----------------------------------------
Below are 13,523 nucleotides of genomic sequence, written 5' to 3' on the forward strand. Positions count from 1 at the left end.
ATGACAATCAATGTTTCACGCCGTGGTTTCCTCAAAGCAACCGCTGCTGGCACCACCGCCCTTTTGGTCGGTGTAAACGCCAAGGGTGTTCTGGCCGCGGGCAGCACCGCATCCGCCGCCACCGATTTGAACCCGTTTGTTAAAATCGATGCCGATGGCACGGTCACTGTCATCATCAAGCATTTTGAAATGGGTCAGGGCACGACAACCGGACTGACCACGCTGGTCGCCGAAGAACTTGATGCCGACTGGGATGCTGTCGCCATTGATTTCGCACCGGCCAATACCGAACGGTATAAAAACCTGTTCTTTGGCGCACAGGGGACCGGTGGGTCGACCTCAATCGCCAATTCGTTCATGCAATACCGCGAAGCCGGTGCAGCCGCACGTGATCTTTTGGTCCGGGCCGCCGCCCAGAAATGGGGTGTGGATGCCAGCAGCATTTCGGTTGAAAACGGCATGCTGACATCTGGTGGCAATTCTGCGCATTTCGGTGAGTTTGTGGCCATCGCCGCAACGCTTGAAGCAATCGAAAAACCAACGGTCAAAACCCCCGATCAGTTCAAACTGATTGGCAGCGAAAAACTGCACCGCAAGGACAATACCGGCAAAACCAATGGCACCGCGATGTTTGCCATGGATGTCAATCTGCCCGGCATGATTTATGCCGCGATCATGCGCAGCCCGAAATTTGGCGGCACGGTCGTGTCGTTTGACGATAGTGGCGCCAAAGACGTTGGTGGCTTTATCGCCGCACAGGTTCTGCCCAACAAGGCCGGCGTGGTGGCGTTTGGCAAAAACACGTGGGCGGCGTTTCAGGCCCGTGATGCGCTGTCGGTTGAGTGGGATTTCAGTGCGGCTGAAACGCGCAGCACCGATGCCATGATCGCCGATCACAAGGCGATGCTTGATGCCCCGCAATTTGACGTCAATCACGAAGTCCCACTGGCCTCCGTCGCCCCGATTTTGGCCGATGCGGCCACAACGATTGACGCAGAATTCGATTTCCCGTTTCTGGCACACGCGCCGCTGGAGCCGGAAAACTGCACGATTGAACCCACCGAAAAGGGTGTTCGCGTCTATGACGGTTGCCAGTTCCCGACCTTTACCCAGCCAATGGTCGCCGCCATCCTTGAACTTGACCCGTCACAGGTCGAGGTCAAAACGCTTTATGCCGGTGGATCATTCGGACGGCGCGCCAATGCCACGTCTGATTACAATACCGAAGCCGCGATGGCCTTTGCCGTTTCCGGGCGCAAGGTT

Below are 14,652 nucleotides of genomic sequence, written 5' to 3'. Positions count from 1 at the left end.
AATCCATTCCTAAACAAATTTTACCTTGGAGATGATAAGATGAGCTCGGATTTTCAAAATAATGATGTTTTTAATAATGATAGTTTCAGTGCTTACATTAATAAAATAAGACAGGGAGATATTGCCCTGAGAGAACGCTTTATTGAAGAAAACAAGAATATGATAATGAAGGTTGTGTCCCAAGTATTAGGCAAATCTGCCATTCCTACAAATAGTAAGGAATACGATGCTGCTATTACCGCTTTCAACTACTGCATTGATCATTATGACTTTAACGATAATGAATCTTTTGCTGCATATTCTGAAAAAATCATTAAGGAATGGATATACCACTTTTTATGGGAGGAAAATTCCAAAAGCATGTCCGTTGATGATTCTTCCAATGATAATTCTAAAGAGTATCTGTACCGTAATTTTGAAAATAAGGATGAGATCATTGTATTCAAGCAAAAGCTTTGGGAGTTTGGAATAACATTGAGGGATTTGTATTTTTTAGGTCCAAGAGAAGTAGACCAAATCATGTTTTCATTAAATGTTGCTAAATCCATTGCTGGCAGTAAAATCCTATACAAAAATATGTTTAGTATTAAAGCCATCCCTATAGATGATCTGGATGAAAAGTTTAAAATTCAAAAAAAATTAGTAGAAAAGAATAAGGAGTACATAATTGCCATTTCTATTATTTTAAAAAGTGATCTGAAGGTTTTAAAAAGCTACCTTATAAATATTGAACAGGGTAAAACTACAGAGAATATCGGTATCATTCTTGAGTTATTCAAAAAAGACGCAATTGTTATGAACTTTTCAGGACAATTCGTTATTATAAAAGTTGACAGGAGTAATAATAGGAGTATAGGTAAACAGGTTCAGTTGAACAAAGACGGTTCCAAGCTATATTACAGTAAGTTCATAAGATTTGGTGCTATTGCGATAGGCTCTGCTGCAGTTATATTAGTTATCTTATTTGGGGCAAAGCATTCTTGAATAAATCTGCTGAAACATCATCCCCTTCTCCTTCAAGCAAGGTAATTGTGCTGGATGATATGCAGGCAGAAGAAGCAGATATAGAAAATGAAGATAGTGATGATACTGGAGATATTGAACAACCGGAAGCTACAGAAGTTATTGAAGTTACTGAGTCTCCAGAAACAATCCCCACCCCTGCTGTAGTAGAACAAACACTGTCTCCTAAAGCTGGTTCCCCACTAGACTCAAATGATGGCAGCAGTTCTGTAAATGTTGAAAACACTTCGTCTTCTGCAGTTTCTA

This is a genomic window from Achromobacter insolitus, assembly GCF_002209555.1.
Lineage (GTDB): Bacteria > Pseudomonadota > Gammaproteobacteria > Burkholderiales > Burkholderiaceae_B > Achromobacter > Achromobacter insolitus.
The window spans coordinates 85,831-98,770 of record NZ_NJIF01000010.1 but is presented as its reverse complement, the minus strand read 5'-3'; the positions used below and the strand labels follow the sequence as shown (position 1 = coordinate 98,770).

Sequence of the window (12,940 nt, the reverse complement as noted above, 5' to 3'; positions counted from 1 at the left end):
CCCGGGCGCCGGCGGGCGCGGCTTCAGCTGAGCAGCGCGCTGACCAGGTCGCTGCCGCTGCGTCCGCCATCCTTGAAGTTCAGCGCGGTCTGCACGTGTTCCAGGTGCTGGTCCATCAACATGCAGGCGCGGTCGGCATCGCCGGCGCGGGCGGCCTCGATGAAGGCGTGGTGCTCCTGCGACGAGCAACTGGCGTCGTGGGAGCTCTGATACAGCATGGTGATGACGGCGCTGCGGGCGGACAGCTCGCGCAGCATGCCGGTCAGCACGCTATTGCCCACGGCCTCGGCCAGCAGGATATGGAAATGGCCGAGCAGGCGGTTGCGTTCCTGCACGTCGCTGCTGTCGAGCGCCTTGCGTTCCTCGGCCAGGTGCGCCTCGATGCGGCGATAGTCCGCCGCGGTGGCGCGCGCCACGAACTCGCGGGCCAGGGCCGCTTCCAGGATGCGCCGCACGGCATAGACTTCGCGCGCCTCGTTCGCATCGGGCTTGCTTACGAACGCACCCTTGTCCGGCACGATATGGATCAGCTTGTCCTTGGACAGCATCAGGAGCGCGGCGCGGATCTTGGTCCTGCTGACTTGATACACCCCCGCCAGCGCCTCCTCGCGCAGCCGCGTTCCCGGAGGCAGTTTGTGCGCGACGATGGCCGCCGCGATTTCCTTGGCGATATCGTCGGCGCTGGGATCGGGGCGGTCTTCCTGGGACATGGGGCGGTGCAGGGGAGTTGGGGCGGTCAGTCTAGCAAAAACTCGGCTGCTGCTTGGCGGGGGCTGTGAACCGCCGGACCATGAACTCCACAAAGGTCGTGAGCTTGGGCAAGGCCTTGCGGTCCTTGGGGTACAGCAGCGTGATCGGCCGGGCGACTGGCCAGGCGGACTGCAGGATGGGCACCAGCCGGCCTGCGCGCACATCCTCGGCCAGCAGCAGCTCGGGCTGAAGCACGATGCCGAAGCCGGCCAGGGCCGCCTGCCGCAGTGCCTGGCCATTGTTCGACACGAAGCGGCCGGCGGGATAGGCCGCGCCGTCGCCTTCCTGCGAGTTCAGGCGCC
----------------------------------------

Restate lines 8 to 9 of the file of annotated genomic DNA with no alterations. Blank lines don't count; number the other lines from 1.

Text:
Sequence of the window (12,940 nt, the reverse complement as noted above, 5' to 3'; positions counted from 1 at the left end):
CCCGGGCGCCGGCGGGCGCGGCTTCAGCTGAGCAGCGCGCTGACCAGGTCGCTGCCGCTGCGTCCGCCATCCTTGAAGTTCAGCGCGGTCTGCACGTGTTCCAGGTGCTGGTCCATCAACATGCAGGCGCGGTCGGCATCGCCGGCGCGGGCGGCCTCGATGAAGGCGTGGTGCTCCTGCGACGAGCAACTGGCGTCGTGGGAGCTCTGATACAGCATGGTGATGACGGCGCTGCGGGCGGACAGCTCGCGCAGCATGCCGGTCAGCACGCTATTGCCCACGGCCTCGGCCAGCAGGATATGGAAATGGCCGAGCAGGCGGTTGCGTTCCTGCACGTCGCTGCTGTCGAGCGCCTTGCGTTCCTCGGCCAGGTGCGCCTCGATGCGGCGATAGTCCGCCGCGGTGGCGCGCGCCACGAACTCGCGGGCCAGGGCCGCTTCCAGGATGCGCCGCACGGCATAGACTTCGCGCGCCTCGTTCGCATCGGGCTTGCTTACGAACGCACCCTTGTCCGGCACGATATGGATCAGCTTGTCCTTGGACAGCATCAGGAGCGCGGCGCGGATCTTGGTCCTGCTGACTTGATACACCCCCGCCAGCGCCTCCTCGCGCAGCCGCGTTCCCGGAGGCAGTTTGTGCGCGACGATGGCCGCCGCGATTTCCTTGGCGATATCGTCGGCGCTGGGATCGGGGCGGTCTTCCTGGGACATGGGGCGGTGCAGGGGAGTTGGGGCGGTCAGTCTAGCAAAAACTCGGCTGCTGCTTGGCGGGGGCTGTGAACCGCCGGACCATGAACTCCACAAAGGTCGTGAGCTTGGGCAAGGCCTTGCGGTCCTTGGGGTACAGCAGCGTGATCGGCCGGGCGACTGGCCAGGCGGACTGCAGGATGGGCACCAGCCGGCCTGCGCGCACATCCTCGGCCAGCAGCAGCTCGGGCTGAAGCACGATGCCGAAGCCGGCCAGGGCCGCCTGCCGCAGTGCCTGGCCATTGTTCGACACGAAGCGGCCGGCGGGATAGGCCGCGCCGTCGCCTTCCTGCGAGTTCAGGCGCC